All I knew from the age of 18 months was that food was scary and anything out of my ‘norm’ would make me panic. I didn’t have the words to articulate the sheer anxiety I faced day by day. I was instead branded “fussy”, “spoiled” and that I should “just try” foods and I would eventually “grow out of it”. If it were that simple, I’d have tried by now – right? ARFID (formerly known as SED) was not a term I had heard until I was into my teens; by that point, my eating habits were well ingrained.
What is ARFID?
What is ARFID? Avoidant Restrictive Food Intake Disorder was only officially recognised in the DSM-5 (Diagnostic and Statistical Manual of Mental Disorders) when published in 2013; but it had been controlling my life for many years before that.
Unlike other eating disorders, it is characterised by a distinct lack of interest in food and eating, sensory-based avoidance, and / or the concern about the aversive effects of eating. Sufferers typically have fewer than 15 ‘safe-foods’ (that’s individual items – not meals!) and it is common for sufferers to stick to ‘beige’ foods. This can also mean avoiding entire food groups altogether.
For me, it meant that I didn’t eat any meat, vegetables, nor barely any fruit. Even staple foods which a kid typically loves were my nemesis. I feared sauces, nothing on my plate could touch them, and I couldn’t cope with complex foods which had a mixture of ingredients and textures. Even now I struggle not to eat one food item at a time, in a specific order. Furthermore, safe-foods can even be brand-specific. If there wasn’t my usual brand available or it was too expensive, or my mum had tried to sneak an alternative brand, I would know instantly and react to this the same way that I would a new food.
I’d describe my reaction towards trying anything other than my safe foods as a phobic response. My heart would be pounding, my whole body shaking, I felt physically sick – and this was before even eating. Even if I eventually mustered up the courage to put the food into my mouth, before I barely had the chance to chew, I would violently gag and consequently spit the food out. My body physically rejected anything other than what my mind deemed ‘safe’. This is the part people couldn’t seem to grasp, be it peers or even healthcare professionals, the sheer anxiety attached to this. If something made you react like that, would you want to do it again? Would you want to face that every day, thrice?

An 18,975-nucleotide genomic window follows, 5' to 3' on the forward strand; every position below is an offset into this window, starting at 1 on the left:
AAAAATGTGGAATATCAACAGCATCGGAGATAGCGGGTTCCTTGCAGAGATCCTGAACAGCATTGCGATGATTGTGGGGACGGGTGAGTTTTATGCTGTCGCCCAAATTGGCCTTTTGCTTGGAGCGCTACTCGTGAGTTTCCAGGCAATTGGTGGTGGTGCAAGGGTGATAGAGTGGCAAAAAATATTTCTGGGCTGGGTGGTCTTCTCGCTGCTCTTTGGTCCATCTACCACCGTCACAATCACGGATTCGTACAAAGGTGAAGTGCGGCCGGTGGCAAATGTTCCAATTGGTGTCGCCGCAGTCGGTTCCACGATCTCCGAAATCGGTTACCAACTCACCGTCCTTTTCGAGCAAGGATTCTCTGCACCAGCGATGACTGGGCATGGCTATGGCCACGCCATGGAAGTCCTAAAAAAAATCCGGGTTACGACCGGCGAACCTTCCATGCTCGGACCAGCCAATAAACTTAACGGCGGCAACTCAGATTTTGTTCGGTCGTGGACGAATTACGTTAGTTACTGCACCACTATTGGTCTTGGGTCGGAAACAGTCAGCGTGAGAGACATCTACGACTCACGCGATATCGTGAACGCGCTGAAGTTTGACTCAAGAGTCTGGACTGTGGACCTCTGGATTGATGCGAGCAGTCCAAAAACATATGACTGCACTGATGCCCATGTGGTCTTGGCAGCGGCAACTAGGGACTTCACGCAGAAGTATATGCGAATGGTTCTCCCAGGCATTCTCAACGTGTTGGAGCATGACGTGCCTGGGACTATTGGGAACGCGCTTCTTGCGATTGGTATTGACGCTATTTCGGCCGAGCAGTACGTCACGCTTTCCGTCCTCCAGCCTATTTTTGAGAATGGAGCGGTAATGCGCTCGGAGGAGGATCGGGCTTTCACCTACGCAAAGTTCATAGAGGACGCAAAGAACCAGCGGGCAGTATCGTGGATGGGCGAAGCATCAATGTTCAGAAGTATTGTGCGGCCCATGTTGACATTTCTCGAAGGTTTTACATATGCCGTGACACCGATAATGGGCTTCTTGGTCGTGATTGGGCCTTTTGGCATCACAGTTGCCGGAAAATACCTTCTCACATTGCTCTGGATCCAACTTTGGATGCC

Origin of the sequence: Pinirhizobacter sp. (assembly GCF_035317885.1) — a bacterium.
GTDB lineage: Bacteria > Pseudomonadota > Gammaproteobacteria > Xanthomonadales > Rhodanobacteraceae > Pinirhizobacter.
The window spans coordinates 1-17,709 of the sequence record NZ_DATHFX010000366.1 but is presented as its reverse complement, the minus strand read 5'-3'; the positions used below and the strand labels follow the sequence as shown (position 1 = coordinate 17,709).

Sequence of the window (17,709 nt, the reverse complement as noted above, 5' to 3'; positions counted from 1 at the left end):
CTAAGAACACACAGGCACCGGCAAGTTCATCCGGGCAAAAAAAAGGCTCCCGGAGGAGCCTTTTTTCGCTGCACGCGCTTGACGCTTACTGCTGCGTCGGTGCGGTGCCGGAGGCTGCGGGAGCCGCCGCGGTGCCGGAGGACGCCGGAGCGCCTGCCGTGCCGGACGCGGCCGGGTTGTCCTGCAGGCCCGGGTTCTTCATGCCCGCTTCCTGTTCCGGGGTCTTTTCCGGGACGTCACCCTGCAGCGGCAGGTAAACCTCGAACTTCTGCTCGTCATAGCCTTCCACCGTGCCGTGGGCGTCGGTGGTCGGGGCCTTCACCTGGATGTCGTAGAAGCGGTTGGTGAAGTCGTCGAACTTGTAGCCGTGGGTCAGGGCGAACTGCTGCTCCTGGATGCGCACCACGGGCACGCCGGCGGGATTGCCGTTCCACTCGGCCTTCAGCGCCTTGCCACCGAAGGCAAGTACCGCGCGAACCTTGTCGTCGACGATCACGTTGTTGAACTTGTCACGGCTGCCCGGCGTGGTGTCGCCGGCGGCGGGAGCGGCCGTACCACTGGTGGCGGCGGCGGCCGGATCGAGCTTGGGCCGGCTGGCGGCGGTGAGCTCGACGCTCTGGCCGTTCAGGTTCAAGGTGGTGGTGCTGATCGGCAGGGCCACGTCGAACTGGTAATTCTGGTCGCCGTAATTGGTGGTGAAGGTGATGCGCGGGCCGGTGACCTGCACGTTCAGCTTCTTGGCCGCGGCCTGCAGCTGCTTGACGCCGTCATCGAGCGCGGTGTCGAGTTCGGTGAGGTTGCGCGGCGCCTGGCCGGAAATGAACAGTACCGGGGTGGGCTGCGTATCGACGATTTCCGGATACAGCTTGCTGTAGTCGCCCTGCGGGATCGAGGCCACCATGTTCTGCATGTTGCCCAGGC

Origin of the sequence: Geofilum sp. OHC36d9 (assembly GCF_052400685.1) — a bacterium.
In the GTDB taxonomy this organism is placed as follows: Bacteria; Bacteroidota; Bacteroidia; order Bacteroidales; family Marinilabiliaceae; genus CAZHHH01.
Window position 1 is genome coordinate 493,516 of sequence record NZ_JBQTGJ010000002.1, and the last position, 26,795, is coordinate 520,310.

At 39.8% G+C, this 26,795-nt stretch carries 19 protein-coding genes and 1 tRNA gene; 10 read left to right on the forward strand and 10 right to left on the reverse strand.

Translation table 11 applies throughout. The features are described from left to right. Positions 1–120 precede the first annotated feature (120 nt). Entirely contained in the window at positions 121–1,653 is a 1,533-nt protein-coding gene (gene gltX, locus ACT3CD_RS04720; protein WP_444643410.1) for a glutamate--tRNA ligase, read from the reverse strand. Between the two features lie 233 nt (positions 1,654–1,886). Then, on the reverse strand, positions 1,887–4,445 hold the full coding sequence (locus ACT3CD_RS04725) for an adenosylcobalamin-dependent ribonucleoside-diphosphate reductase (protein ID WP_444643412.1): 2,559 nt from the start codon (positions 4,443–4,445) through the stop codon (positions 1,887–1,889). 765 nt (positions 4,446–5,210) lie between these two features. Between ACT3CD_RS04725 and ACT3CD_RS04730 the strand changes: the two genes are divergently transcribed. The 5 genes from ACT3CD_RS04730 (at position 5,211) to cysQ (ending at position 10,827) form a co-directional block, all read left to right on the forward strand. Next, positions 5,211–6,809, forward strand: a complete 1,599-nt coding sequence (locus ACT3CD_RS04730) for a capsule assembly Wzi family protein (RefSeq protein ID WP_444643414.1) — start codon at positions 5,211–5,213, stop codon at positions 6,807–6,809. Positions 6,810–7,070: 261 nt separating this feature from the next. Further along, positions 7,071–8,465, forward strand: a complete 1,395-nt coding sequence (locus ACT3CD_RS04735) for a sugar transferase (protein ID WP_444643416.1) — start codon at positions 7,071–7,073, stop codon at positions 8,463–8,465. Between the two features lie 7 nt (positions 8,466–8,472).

With ARFID, eating can feel like a chore – it’s a dull, repetitive cycle and every day is exhausting. When I finally received a diagnosis in my teens, although still with no help or guidance, I felt empowered. All the questions and all the noise stopped when I said the words “I have an eating disorder”. There is so much stigma around this term that people fear it, you can see them physically recoil. Although I appreciate my struggles are greatly different from those with other EDs, it wasn’t an incorrect statement. It was a way to feel validated.
Eating disorders don’t just affect mealtimes – they affect everything. Eating is part of everything, it’s everywhere. Countless memories I have of parties or visiting friends’ houses or school trips and the inevitable meltdown that would ensue. I felt so rude and ungrateful.
The day of the year I dreaded the most was Christmas Day. I know this is not uncommon for ED sufferers. For me, it was that it was the one day of the year my family would eat at the same time around the dining table together. The pressure of feeling that everyone was watching me was the most anxiety-wrenching thing. I desperately wanted to be ‘normal’ and be part of the tradition and would try something each year which, without fail, always ended in tears.